I agree with the Pony Express analogy and how the reformers you mentioned are just “faster horses”. When are we going to build the bullet train education system. I don’t want to jump on the blended learning bandwagon so fast, but that really does seem like the future. It is a way to make learning more engaging, ensure quality of instructional delivery, differentiate for learning styles and pace, free up teachers to do the important work without the mundane job of constantly grading papers, and offers students just in time help from a variety of sources. With that said, I haven’t seen many places doing it well, content is mainly in the form of direct instruction, and the technology is 10 years behind the educational apps our students are using at home. The digital divide is also a challenge, but not an insurmountable one.

    Diane Ravitch is so influential because her and the forces she represents are digging in their heals and entrenching even more to try to prevent this from happening. Instead of trying to replace over a million teachers in the next 10 years, why don’t we find better means of delivery and finally rid ourselves of the agrarian educational system we still use today.

    • jack 08. Jul, 2011 at 12:05 am #

      We could use more people who think inside the box. David Brooks’s commentary reminds me that Tip O’Neill in his autobiography lamented that because everybody has been to school everybody thinks they’re an expert on education.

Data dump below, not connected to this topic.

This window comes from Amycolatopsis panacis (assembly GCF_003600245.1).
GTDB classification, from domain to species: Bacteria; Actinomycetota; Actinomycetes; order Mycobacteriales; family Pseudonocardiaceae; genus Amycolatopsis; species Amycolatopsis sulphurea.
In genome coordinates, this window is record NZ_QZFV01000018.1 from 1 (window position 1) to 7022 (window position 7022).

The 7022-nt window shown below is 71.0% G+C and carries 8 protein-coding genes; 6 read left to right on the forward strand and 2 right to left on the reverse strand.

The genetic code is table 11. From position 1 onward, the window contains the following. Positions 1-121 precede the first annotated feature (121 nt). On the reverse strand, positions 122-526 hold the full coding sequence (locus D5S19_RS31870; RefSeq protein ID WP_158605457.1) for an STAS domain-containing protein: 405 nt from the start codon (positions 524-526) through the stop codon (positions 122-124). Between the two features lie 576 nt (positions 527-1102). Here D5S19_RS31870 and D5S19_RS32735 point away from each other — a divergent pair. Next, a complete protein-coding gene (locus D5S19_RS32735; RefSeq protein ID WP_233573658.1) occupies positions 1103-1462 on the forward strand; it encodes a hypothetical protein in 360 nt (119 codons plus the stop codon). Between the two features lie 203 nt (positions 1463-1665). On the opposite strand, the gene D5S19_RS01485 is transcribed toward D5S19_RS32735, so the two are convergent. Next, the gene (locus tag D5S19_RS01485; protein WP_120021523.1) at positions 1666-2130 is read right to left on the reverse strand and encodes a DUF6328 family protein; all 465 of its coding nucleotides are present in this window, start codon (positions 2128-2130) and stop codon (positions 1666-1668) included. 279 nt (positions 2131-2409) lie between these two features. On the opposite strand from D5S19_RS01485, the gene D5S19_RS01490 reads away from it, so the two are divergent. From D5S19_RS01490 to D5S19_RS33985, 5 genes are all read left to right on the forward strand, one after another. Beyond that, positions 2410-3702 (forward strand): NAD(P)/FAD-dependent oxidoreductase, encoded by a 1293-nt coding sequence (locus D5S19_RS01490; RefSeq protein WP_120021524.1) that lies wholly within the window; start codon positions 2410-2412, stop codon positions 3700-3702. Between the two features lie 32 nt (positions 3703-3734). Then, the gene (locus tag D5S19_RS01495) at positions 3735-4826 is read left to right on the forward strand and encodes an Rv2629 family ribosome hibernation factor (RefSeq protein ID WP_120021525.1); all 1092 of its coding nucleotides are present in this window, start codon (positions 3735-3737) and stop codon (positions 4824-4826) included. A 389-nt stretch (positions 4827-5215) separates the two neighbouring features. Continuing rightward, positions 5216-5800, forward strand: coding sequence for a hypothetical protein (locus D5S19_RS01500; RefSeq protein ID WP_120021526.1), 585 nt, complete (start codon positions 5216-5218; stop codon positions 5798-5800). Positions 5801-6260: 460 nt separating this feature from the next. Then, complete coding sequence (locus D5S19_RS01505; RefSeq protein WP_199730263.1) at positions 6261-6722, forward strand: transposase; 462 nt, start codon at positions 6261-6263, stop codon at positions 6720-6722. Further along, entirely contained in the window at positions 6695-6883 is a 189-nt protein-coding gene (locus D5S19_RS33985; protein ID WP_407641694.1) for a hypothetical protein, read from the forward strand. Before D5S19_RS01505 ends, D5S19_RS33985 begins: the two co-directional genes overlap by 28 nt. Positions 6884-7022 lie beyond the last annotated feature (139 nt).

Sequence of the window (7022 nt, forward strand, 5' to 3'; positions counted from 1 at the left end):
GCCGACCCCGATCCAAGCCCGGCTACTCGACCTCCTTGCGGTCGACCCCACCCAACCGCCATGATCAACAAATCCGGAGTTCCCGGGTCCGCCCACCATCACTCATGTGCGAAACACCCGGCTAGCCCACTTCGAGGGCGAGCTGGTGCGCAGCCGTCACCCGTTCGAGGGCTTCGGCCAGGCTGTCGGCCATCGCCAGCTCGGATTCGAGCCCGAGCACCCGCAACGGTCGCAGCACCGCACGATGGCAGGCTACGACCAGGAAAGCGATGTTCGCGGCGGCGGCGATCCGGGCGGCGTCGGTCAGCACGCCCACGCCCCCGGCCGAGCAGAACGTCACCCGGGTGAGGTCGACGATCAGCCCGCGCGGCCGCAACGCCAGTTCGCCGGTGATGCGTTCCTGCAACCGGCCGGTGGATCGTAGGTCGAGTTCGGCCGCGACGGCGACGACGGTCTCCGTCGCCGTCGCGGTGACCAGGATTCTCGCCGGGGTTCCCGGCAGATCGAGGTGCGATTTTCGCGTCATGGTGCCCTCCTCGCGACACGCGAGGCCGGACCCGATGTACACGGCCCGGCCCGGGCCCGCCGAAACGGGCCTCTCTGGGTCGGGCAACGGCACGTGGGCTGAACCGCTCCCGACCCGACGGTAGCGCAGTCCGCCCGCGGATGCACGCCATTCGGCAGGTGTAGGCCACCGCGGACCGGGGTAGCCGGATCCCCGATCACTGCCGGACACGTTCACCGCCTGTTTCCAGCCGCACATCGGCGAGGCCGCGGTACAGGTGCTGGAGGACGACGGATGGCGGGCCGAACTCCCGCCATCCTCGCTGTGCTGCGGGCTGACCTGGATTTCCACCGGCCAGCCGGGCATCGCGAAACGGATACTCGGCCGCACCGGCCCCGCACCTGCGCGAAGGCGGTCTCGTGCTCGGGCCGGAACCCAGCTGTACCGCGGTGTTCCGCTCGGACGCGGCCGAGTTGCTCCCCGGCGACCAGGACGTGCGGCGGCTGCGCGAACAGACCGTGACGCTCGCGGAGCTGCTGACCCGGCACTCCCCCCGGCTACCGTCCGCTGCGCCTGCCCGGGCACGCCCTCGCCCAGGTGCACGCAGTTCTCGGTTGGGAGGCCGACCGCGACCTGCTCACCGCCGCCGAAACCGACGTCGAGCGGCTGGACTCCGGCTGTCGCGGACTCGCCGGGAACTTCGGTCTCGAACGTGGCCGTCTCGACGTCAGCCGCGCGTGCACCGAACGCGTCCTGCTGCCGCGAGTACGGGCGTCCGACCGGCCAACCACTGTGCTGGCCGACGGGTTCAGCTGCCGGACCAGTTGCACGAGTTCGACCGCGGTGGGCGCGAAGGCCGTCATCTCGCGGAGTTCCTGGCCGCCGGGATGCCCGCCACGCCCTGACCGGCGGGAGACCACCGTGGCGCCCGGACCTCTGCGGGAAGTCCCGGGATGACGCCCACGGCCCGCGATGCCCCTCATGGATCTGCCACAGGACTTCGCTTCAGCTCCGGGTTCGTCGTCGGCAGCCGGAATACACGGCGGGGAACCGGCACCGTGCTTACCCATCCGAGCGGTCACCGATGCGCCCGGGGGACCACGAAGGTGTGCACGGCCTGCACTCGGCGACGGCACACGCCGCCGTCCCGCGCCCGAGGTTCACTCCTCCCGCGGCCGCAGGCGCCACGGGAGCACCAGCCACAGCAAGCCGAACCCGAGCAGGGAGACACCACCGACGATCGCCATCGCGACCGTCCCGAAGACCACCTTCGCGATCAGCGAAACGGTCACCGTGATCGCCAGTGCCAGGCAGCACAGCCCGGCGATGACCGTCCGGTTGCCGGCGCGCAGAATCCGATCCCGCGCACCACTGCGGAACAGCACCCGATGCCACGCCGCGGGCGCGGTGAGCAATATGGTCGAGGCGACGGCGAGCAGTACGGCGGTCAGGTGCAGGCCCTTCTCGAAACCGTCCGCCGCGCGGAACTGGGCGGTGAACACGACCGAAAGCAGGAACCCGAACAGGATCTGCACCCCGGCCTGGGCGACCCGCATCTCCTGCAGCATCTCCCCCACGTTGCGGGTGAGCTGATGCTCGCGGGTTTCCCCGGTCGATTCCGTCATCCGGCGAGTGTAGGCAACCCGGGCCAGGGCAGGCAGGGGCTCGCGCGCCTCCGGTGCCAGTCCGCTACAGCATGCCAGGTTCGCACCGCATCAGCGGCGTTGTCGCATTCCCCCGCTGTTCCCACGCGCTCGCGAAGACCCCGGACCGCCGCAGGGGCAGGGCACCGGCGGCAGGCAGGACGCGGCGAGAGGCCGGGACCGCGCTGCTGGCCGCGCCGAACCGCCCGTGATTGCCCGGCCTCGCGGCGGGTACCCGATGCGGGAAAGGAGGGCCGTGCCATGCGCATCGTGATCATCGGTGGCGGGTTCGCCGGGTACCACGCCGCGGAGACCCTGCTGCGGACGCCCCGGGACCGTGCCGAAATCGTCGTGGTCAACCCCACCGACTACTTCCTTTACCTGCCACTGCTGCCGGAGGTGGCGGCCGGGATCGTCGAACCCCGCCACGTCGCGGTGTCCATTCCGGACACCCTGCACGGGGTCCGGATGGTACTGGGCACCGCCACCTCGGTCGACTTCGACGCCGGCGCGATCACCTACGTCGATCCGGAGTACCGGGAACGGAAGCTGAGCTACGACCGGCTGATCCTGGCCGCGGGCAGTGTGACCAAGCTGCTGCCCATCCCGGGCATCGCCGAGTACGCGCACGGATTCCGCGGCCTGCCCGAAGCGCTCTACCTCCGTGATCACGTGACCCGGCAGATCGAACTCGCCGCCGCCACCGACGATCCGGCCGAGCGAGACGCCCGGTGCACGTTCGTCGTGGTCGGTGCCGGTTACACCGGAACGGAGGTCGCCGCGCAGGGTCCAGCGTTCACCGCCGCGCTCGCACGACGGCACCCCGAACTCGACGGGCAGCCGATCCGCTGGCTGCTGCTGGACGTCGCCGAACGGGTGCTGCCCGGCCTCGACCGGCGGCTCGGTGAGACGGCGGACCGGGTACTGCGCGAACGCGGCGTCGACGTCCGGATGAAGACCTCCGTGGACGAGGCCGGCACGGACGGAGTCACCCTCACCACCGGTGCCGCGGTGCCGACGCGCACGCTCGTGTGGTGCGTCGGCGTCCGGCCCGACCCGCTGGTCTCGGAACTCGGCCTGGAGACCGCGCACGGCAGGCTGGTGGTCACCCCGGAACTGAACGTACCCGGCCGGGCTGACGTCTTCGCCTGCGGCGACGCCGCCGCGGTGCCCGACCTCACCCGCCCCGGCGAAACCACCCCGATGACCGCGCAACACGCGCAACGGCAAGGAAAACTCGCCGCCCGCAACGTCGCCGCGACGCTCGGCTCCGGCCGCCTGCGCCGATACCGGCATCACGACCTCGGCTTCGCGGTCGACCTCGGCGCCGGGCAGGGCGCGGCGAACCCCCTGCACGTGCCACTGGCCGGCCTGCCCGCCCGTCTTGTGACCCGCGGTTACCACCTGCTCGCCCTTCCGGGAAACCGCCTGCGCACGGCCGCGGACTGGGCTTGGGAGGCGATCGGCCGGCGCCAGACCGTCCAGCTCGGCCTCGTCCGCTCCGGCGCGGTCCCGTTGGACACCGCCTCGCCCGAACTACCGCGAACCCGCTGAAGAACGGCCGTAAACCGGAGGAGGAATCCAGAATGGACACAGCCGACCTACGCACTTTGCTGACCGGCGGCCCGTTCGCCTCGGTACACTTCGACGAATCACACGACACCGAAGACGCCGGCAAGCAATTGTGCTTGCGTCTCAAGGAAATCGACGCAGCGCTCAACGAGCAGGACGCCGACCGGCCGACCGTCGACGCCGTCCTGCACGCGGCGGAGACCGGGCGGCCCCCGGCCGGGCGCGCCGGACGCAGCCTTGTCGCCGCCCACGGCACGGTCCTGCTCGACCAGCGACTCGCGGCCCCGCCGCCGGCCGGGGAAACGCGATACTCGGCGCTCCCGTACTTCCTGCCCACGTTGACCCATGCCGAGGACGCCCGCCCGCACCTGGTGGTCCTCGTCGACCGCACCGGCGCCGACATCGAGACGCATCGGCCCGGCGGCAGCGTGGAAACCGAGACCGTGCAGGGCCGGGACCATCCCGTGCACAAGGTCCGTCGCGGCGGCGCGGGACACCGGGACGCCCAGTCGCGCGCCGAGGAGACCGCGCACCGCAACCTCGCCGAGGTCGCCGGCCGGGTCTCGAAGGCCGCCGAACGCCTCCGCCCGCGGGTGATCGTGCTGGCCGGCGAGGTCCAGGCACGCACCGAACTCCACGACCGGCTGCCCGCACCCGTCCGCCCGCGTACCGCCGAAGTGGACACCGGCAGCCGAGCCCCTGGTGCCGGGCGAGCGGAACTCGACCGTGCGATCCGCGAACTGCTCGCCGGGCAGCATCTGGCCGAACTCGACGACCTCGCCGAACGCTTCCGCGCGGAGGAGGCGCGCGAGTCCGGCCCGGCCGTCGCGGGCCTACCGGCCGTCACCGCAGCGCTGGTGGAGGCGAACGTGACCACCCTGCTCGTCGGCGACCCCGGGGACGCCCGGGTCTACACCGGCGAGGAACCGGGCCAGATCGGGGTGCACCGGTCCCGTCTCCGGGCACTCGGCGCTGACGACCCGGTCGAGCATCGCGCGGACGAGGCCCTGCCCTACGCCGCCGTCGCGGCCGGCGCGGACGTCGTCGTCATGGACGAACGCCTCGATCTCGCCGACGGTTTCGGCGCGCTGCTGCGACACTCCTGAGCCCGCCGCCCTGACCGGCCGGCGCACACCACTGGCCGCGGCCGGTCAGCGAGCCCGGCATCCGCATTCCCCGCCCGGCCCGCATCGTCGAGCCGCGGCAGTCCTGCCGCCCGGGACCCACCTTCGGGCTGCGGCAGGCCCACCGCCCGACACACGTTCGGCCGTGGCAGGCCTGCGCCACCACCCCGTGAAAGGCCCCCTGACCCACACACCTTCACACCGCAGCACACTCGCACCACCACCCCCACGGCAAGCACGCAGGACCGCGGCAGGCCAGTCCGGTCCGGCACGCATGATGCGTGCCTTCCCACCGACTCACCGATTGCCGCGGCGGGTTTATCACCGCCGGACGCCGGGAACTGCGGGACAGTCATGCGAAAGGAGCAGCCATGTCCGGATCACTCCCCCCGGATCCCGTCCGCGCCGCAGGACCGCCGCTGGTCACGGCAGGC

What Joel Klein does is more about power than it is about education. I watched from the inside the waste and mismanagement, the dopey ideas that characterize the Bloomberg era. Here on Staten Island, it should be pointed out Joel Klein almost literally took his life into his own hands when he appeared before groups of parents, his policies had become so unpopular. What separates Diane Ravitch from the aforementioned is that she knows about and cares about her subject. Joel Klein cares about power education is just a place where he was granted it.
      As far as the historic inefficiencies of the NYC Board of Education, having spent near 30 years at its mercy, and mindful of the education field’s propensity toward half-baked ideas I often found myself thanking God for it.

  2. David A. Singer 06. Jul, 2011 at 2:03 pm #

    Great piece on the Eduwars.

    But all of this strikes me as fighting over deck chairs on the Titanic. This Eduwar between Ravtich and the unions vs the “corporatists”, Gates, Rhee, etc… is occurring against a backdrop of our society completely dropping the ball when it comes to redesigning our schools away from the agrarian/industrial model with which we persist. For instance, in New York, Governor Cuomo is in the midst of a victory lap touting his success in passing a draconian 2% property tax cap. Wealthy, homogenous school districts will easily be able to override the state cap with a 60% supermajority plebicites on school budgets. More diverse and economically challenged school districts will not. Apartheid in our public schools will come roaring back — leaving the core- property tax based schools with providing mandated special education services, and educating those who can’t find a way out of these schools into something more newfangled.

    These poltical battles are playing out across the country well– and frankly, I think that this is the fight that both sides in the eduwars should coalesce on– before it’s too late.

    • Gail V Ritchie 07. Jul, 2011 at 1:46 am #

      David,